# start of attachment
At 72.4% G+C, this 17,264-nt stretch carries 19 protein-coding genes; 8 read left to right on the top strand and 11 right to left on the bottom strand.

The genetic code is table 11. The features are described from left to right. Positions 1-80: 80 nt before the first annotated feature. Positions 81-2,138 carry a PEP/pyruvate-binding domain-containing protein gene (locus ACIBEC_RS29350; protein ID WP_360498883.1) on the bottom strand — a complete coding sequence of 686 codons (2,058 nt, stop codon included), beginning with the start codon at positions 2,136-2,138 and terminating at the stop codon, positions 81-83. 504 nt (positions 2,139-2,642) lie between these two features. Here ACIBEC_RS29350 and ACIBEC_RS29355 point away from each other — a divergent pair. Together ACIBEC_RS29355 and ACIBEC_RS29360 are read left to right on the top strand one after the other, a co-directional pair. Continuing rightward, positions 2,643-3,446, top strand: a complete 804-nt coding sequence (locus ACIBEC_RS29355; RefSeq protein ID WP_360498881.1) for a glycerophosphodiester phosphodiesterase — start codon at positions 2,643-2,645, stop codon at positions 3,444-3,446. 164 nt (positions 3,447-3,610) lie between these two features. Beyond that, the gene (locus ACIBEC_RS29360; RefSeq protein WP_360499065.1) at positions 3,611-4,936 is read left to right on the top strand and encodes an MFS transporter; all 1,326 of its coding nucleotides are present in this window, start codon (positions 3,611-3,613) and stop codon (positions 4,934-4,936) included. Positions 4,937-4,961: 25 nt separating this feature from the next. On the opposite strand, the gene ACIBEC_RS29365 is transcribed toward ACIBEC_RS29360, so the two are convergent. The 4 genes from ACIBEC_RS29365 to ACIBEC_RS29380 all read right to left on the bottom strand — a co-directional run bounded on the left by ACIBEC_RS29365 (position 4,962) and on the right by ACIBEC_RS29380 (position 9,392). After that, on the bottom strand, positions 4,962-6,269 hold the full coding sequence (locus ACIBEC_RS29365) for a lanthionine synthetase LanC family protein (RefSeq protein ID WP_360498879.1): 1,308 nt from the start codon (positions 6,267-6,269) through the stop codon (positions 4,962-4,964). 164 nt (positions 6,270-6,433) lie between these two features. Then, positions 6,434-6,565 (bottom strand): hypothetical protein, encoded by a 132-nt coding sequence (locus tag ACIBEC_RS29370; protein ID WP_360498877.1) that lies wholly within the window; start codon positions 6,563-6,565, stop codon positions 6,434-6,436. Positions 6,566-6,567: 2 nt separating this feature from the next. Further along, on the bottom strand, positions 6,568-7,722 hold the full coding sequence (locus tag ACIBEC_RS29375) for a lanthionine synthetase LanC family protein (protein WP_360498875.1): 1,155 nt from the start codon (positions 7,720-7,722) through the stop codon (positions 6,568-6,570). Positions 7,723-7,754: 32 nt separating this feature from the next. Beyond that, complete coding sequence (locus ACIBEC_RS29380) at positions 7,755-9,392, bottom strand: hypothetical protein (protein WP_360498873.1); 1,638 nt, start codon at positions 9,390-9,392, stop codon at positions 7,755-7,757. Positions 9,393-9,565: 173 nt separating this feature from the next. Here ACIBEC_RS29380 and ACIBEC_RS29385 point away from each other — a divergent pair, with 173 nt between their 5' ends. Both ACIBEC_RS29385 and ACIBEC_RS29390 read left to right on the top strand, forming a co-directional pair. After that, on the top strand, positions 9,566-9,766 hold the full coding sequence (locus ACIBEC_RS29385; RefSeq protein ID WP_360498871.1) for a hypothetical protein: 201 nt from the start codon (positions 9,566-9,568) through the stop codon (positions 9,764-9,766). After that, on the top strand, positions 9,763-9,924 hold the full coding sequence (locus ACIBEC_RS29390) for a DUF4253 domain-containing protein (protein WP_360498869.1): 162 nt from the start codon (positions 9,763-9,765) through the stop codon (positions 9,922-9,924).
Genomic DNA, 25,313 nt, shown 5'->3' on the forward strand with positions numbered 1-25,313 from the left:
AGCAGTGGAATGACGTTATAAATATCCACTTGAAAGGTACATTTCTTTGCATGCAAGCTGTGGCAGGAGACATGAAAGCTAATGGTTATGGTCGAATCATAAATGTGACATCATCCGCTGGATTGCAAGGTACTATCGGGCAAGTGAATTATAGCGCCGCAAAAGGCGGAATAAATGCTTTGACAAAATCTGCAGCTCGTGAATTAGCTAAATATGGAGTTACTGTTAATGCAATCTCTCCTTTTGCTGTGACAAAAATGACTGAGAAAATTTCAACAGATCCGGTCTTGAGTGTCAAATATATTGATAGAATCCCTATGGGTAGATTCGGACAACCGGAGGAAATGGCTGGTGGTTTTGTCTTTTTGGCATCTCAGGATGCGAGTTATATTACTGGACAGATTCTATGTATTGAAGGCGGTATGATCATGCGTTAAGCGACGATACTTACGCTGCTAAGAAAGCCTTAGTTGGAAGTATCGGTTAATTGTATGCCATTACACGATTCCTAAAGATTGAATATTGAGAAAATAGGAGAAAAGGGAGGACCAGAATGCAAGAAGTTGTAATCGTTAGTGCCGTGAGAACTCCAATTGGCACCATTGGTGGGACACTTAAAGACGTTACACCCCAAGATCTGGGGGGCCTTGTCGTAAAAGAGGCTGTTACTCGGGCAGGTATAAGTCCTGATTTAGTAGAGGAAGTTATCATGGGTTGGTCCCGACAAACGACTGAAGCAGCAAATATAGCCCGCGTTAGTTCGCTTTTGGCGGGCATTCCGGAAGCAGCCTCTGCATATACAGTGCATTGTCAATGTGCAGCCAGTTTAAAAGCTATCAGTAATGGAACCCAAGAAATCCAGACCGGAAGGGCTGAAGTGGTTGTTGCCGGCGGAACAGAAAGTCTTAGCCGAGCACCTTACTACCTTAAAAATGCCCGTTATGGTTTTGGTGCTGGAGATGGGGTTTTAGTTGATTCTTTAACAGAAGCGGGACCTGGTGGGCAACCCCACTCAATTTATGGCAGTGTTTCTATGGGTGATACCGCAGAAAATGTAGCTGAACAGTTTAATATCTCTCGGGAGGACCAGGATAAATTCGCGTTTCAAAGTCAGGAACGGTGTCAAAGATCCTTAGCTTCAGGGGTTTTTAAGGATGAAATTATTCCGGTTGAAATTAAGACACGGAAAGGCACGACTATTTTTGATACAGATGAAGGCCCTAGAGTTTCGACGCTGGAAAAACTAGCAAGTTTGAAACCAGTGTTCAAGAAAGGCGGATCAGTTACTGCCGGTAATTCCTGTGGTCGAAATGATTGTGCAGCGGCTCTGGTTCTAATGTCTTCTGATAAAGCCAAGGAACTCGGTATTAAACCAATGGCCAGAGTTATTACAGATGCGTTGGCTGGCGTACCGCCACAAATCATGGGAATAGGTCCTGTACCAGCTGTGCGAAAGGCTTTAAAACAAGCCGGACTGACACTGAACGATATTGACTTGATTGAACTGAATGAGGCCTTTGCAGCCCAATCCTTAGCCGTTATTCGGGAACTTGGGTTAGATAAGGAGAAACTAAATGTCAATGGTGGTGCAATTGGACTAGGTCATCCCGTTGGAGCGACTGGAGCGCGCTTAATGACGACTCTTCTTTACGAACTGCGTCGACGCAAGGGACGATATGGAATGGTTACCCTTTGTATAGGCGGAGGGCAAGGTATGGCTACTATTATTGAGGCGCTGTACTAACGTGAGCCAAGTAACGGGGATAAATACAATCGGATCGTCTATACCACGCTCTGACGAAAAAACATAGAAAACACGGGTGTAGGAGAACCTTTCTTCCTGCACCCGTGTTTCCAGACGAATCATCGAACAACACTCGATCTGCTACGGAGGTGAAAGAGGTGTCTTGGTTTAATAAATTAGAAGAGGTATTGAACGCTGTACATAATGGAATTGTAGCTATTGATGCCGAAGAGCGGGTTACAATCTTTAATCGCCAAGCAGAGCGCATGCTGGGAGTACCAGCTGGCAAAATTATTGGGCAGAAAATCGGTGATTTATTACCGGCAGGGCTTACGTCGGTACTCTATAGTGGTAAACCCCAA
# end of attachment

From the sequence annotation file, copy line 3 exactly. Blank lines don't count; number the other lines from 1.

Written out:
Genomic DNA, 25,313 nt, shown 5'->3' on the forward strand with positions numbered 1-25,313 from the left: